We stayed at the party until midnight, which is better than we usually do on New Year’s Eve. We realized that none of us had turned on our anchor lights because we planned to return to our boats before dark, but we needn’t have been concerned. The Providencia, Columbia anchorage is about the safest spot Joe and I had seen for quite some time. Our driver took us back to the pier and we tiredly scrambled into Wayward Wind’s dinghy, Dart.
Roland’s Restaurant and Bar is located at Playa Manzanillo and is a must-visit on the island of Providencia. I read several favorable restaurant reviews for Roland’s, and if you have any questions, email firstname.lastname@example.org.
The next day we reprovisioned at the island’s largest supermarket and the following day we spent relaxing and readying the boat for our next passage from Providencia to San Andres, Columbia.
Interestingly enough, we learned that the $25 fee we had paid at our Port Royal, Honduras anchorage was now no longer in effect. As it turns out, the Hondurans did not have enough money in 2007 to pay the usual Christmas bonuses to its officials, so they enacted the $25 cruiser’s fee for 2008, which they had every right to do. In exchange for the new fee, they offered additional protection and free garbage pick-up to boaters. Apparently they gathered enough money to pay the officials’ bonuses and several weeks later, declared that the boaters had “too much trash” and discontinued garbage pick-up. They then suspended the cruiser’s fee altogether.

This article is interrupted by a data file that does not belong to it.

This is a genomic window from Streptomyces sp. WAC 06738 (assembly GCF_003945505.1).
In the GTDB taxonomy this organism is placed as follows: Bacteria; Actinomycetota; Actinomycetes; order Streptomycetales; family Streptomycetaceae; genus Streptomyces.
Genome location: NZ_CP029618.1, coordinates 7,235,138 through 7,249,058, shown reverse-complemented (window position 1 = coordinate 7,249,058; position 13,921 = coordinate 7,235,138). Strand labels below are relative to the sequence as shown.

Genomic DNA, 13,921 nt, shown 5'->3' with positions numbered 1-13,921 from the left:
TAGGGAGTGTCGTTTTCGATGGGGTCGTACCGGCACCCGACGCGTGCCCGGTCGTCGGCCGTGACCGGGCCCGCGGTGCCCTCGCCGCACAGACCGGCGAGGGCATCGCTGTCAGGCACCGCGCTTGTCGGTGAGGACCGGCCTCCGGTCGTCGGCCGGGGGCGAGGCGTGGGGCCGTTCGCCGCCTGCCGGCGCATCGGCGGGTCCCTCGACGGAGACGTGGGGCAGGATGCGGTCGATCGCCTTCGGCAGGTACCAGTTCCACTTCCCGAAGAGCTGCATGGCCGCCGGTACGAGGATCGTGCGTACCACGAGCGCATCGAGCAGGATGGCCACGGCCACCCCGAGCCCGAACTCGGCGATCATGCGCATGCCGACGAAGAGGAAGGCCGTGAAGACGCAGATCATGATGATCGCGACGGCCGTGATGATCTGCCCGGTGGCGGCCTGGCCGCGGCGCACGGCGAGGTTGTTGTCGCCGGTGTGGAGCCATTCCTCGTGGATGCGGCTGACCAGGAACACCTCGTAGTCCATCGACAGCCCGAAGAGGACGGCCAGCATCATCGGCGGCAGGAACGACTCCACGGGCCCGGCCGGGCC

Which is Central America to the nines. Though they tried, in 2006, to put Daylight Savings Time into effect throughout Central America, some countries did, some did not, and within each country, some areas did and some did not, and within each area . . . some businesses went to Daylight Savings Time and some did not. I can only imagine the confusion at the airports!
I officially signed off the Northwest Caribbean Net and told them I would begin my check-ins with the Southwest Caribbean Net, 6.209 at 0715 central time.
February 1, 2008 we departed the lovely island of Providencia and made passage to San Andres, Columbia.